Since 2012, the annual Mormon Lit Blitz contest has encouraged people to use Latter-day Saint ideas, values, beliefs, or imagery in very short stories, essays, poems, or other forms of writing. An anthology of contest finalists over the contest’s first five years is available here. We are now accepting submission for our tenth annual contest.
Submissions for the Tenth Annual Mormon Lit Blitz writing contest are due on 30 April 2021 to email@example.com. Submitted works may be in any genre so long as they are under 1,000 words and designed to resonate in some way with a Latter-day Saint audience. Previously published material and simultaneous submissions are acceptable. Up to three submissions are allowed per author.
Finalists will be posted on the Mormon Artist magazine website (lit.mormonartist.net) in June. At the conclusion of the Lit Blitz, readers will vote for their favorite pieces, and a $100 prize will be given to the audience choice winner. All finalists will later be published in a print anthology, and their authors will become eligible for our new book development program.
To facilitate the judging process, we prefer to receive submissions as .doc, .docx, or .pdf attachments with the author’s name and contact information in the body of the email but not included in the attached text. Please email submissions and any questions you may have to firstname.lastname@example.org.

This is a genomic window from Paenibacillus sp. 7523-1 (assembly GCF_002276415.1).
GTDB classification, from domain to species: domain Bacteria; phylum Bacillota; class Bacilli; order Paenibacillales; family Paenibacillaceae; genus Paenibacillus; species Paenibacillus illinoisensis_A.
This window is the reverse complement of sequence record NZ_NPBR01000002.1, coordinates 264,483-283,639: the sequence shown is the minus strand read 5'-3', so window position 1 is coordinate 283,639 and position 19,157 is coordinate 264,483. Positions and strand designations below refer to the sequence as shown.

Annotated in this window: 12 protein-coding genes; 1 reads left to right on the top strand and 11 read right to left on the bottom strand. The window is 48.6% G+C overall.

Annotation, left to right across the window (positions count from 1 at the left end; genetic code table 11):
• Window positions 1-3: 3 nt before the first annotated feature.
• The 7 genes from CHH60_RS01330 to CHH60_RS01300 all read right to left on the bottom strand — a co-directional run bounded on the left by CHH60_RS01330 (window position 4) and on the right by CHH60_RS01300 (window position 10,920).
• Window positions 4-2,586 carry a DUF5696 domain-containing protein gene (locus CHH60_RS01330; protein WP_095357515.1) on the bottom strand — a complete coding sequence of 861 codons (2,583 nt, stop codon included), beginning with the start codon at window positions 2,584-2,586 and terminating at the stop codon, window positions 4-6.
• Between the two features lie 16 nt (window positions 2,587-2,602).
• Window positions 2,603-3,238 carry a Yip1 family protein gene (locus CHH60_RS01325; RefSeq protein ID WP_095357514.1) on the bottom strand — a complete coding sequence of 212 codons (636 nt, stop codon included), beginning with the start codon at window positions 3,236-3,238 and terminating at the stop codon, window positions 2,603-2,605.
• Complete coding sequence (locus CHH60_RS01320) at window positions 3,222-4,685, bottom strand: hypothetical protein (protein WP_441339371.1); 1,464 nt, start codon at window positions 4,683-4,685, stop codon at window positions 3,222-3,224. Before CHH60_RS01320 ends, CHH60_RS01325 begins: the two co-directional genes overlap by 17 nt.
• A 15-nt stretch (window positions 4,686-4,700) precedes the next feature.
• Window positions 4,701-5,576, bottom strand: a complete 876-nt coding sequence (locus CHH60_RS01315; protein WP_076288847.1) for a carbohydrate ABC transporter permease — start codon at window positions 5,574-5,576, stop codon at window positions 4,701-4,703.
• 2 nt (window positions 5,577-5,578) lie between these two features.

As a writer, you retain the right to republish your piece in your own collections or other venues. By submitting, authors give us nonexclusive rights to publish their work electronically and in a future print anthology (with an anthology copy as payment). As stated above, previously published work is fine if you still have the rights to the piece and if it meets the above contest requirements.
Stay in touch:
If you would like to support our efforts to create space for Mormon literary work, please consider making a monthly donation pledge on our Patreon account.
Thank you for your interest in Mormon Literature!
In Nauvoo, women like Ann Carling, Vienna Jacques, and Patty Bartlett Sessions were called to an important work: serving as midwives for the Latter-day Saints gathering from different backgrounds to build new communities and a new identity together. As the Saints crossed the Plains and settled in the West, midwives and others cared for the needs of Zion’s mothers and regularly met in council to discuss women’s and maternal health. Though many converts had left networks of family and community to settle among the Saints, pioneer women were not alone in the work of giving birth.